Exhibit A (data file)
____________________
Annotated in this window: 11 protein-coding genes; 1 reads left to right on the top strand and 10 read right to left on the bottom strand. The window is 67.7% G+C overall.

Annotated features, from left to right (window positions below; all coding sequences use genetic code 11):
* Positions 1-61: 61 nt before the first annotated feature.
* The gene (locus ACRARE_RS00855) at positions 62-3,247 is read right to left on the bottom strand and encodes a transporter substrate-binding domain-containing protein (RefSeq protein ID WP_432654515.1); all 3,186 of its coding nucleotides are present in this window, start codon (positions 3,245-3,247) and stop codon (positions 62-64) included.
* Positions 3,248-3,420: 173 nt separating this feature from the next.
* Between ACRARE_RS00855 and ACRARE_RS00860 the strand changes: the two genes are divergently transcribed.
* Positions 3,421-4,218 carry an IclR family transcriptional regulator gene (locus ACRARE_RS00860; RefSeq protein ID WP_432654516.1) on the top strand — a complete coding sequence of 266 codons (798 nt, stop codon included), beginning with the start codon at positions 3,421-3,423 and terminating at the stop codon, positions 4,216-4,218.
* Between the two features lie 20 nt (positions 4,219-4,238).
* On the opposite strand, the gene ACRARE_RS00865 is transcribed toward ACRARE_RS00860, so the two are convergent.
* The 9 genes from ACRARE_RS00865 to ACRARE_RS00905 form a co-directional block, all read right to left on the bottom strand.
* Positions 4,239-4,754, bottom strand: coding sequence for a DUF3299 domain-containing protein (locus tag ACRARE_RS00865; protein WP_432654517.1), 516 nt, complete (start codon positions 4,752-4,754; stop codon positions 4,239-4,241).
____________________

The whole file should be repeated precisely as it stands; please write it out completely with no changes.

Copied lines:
Annotated in this window: 11 protein-coding genes; 1 reads left to right on the top strand and 10 read right to left on the bottom strand. The window is 67.7% G+C overall.

Annotated features, from left to right (window positions below; all coding sequences use genetic code 11):
* Positions 1-61: 61 nt before the first annotated feature.
* The gene (locus ACRARE_RS00855) at positions 62-3,247 is read right to left on the bottom strand and encodes a transporter substrate-binding domain-containing protein (RefSeq protein ID WP_432654515.1); all 3,186 of its coding nucleotides are present in this window, start codon (positions 3,245-3,247) and stop codon (positions 62-64) included.
* Positions 3,248-3,420: 173 nt separating this feature from the next.
* Between ACRARE_RS00855 and ACRARE_RS00860 the strand changes: the two genes are divergently transcribed.
* Positions 3,421-4,218 carry an IclR family transcriptional regulator gene (locus ACRARE_RS00860; RefSeq protein ID WP_432654516.1) on the top strand — a complete coding sequence of 266 codons (798 nt, stop codon included), beginning with the start codon at positions 3,421-3,423 and terminating at the stop codon, positions 4,216-4,218.
* Between the two features lie 20 nt (positions 4,219-4,238).
* On the opposite strand, the gene ACRARE_RS00865 is transcribed toward ACRARE_RS00860, so the two are convergent.
* The 9 genes from ACRARE_RS00865 to ACRARE_RS00905 form a co-directional block, all read right to left on the bottom strand.
* Positions 4,239-4,754, bottom strand: coding sequence for a DUF3299 domain-containing protein (locus tag ACRARE_RS00865; protein WP_432654517.1), 516 nt, complete (start codon positions 4,752-4,754; stop codon positions 4,239-4,241).